Patterico's Pontifications


What is The Agenda Of House Republicans?

Filed under: General — Dana @ 11:10 am

[guest post by Dana]

Now that the Republicans have (barely) won the House, what’s on their agenda? To a great degree, it will depend on whether the group of far-right MAGA members and more traditional Republicans can coalesce around a cause:

The main question going forward is whether Rep. Kevin McCarthy of California, who was nominated Tuesday to lead the new Republican majority, can achieve the unity necessary to perform fundamental tasks such as funding the government, or whether unyielding far-right members will make the new speaker’s life miserable and the House an unmanageable mess.

In a reflection of the GOP at large, the House remains somewhat divided between the more traditional Republicans and the MAGA Republican members, whose loyal base expects them to fulfill their promises to launch any number of investigations into the Biden administration. In the run-up to the midterms, we repeatedly heard about these possible investigations. Even before the election and even though they were in the minority, House Republicans had introduced “14 impeachment resolutions, more than three times the number Democrats did in the first two years of Donald Trump’s presidency.” And while Kevin McCarthy claims he doesn’t want to use “impeachment as a political weapon,” he is open to the process “if anyone ever rises to that occasion.” Here is a list of the longheld grievances that Republicans have said they want to pursue:


Rep. James Comer, R-Ky…said the Oversight Committee likely would subpoena Hunter Biden and demand the Treasury Department turn over any suspicious bank records linked to the president’s son. Comer unsuccessfully sought the documents previously but believes the Treasury Department won’t be able to reject his request now that Republicans are in the majority.

Comer told CBS News last week he believes Hunter Biden’s overseas business affairs may have “compromised this White House” and “therefore, it’s a national security concern.”

Meanwhile, Rep. Jim Jordan, R-Ohio, who is poised to become the chair of the House Judiciary Committee, has suggested the panel will investigate alleged political interference by the FBI and Justice Department in the Hunter Biden probe.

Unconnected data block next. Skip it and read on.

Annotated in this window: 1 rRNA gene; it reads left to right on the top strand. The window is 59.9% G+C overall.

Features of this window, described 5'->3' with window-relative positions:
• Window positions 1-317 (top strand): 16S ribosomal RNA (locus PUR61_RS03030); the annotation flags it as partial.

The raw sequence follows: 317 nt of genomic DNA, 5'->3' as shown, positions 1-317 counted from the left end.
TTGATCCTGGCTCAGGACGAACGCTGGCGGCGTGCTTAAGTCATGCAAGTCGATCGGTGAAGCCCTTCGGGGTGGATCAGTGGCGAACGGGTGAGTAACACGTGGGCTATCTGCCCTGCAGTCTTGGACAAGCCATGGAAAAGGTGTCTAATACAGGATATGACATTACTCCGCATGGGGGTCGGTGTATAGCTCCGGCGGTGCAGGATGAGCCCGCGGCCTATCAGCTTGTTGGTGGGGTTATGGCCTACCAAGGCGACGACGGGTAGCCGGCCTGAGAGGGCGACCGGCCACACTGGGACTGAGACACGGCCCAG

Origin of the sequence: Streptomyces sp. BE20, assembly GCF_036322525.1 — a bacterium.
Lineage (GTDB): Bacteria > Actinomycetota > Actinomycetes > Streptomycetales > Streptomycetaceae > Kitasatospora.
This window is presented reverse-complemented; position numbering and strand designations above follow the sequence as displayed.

In an August op-ed for, McCarthy, Rep. Michael McCaul and other Republicans said the United States’ chaotic withdrawal from Afghanistan one year earlier warrants greater scrutiny in a GOP-led House.

The op-ed coincided with an report issued by House Republicans on the Foreign Affairs Committee, which McCaul is likely to chair starting next year. The report accused the Biden administration of making decisions based on politics and lacking a solid exit strategy.

In August 2021, 13 service members were killed by a suicide bomber outside the Kabul airport, as they worked to evacuate Americans and Afghans from the country, which the Taliban had reclaimed.

“These strategic failures are too grave to ignore,” the Republicans wrote in the op-ed. “That is why House Republicans are committed to pursuing answers to Biden’s disastrous Afghanistan withdrawal.


McCarthy told Fox News last month that if Republicans took control of the House they would set up a committee to investigate how COVID-19 spread from China.

House Republicans will likely grill Dr. Anthony Fauci, a top medical adviser to both Biden and Trump during the pandemic, and they could also dig into federal guidance on masking, vaccine mandates and school closures.

Senate Republicans last month released a report that said “it appears reasonable to conclude” that COVID-19 escaped from a lab.